As a writer, you’ve got to keep yourself inspired. Stimulated. Verbally galvanised – you pick the word. At times, however, this can be difficult, the words won’t appear and the story simply won’t emerge. It’s a common problem that writers like myself have come across. But, much like the imagination for our plots, writers and artists are very enterprising in solving these problems so that we can get back to what we really want to be doing.
One such method is the ‘Stream of Consciousness’. This is a simple thing to do when you’re struggling with actually putting words onto paper, and all it consists of is writing (or typing) the very first words that materialise in your head.The method itself is relatively straightforward, but there are a few things that I would recommend you do that can optimise the result:
- Find yourself a quiet room with no auditory distractions, you don’t want anything ruining your flow.
- Alternatively, many people agree that music can also help get those juices in your head flowing – obviously nothing too loud or upbeat (I also find lyrical songs quite obtrusive when allowing words to flow into my mind). A simple playlist of soothing, natural sounds can really introduce new stimulus that would otherwise be untouched.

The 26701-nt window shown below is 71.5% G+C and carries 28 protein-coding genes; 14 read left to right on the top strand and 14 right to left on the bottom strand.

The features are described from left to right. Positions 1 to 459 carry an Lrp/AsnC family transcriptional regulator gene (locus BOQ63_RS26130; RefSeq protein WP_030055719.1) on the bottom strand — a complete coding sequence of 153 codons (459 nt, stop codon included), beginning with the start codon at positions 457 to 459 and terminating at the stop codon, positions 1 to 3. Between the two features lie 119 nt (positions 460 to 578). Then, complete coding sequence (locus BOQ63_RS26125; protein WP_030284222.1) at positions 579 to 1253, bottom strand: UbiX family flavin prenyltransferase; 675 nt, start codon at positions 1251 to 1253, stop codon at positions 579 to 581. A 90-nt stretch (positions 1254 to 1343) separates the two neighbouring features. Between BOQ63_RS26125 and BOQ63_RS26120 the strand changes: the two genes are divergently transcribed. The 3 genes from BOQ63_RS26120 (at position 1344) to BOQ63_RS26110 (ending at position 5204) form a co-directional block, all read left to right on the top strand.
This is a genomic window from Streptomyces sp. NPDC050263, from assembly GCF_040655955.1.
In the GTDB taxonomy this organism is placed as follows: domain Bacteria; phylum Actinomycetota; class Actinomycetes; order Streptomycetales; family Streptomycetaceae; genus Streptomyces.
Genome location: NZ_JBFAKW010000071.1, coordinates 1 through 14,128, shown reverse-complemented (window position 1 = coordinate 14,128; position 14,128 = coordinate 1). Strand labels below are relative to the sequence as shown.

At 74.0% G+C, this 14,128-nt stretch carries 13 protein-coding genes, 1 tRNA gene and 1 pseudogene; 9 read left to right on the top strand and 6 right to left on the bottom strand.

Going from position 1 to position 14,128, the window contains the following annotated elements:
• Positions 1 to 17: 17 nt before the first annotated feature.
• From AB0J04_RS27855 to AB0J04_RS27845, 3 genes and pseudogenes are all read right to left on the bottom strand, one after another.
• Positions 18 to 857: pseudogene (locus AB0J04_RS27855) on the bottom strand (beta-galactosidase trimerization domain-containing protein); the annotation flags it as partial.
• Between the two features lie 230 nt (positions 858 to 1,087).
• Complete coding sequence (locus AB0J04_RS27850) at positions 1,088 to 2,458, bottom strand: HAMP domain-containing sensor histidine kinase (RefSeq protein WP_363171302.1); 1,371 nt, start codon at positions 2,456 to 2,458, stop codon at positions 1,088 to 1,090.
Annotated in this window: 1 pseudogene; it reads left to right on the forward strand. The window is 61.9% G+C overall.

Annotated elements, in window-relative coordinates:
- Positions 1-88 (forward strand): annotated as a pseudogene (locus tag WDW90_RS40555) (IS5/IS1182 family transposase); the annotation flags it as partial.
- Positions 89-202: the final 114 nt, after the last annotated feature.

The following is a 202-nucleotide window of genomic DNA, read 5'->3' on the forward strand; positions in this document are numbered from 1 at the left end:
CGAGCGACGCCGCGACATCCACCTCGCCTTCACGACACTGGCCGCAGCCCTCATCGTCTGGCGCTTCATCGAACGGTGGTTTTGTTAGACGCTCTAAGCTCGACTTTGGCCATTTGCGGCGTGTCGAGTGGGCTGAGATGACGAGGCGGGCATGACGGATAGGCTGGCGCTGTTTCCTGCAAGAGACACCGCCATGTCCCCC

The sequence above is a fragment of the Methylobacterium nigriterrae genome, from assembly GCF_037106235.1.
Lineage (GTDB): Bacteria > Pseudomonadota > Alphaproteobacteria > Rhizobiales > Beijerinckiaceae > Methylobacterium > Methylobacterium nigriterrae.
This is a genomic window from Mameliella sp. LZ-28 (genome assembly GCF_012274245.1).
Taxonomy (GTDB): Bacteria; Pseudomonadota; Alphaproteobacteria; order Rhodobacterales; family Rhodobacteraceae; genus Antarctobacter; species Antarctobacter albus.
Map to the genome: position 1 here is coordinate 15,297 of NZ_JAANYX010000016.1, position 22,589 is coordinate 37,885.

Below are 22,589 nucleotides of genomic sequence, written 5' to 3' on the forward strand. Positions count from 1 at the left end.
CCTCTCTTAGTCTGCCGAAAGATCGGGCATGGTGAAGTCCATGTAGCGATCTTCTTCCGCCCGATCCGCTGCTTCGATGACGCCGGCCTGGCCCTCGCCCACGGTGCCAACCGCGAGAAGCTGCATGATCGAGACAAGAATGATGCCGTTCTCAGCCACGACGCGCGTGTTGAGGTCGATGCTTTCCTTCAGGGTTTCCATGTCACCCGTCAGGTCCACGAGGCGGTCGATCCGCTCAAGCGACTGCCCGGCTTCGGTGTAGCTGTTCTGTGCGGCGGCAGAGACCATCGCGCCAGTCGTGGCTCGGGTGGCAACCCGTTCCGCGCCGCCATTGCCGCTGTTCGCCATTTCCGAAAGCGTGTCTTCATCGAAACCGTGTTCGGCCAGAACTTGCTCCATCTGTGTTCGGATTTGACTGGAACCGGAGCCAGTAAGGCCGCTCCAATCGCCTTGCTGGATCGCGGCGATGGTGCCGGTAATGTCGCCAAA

- Although writing separate words down from your head can be helpful in some instances, forming actual sentences that make some degree of sense is much more useful in stimulating the mind for a plot.
- Finally – and this is less of a rule, more of a forewarning – don’t expect the things you write to be Shakespearean pieces of literary gold. A lot of the time, you will create a flood of nonsensical rubbish. However, a stream of consciousness involves the immediate thoughts in your mind, and so should be treated as such. No time should be put into the idea you create, but they represent your feelings and emotions at the time, thus should be taken into account and seen as a potential idea for a future piece. You may see a word or phrase that suddenly sparks something else in your brain, and before you know it, you’ve got a whole new plot, draft, or a new story entirely! Keep every stream and take them seriously.
I genuinely do recommend regular practice of these streams, as I have reaped its rewards many times, and I hope you can too.
To give an idea of the sort of drivel that can be produced within a stream of consciousness, I am starting a new series of posts called ‘Spark The Kindling’ where I share my own streams, and give a new angle into my writing processes. I hope I can be of help to someone.If so, please let me know, and I’d love to see some of your streams also!
Thank you for reading and have a good day.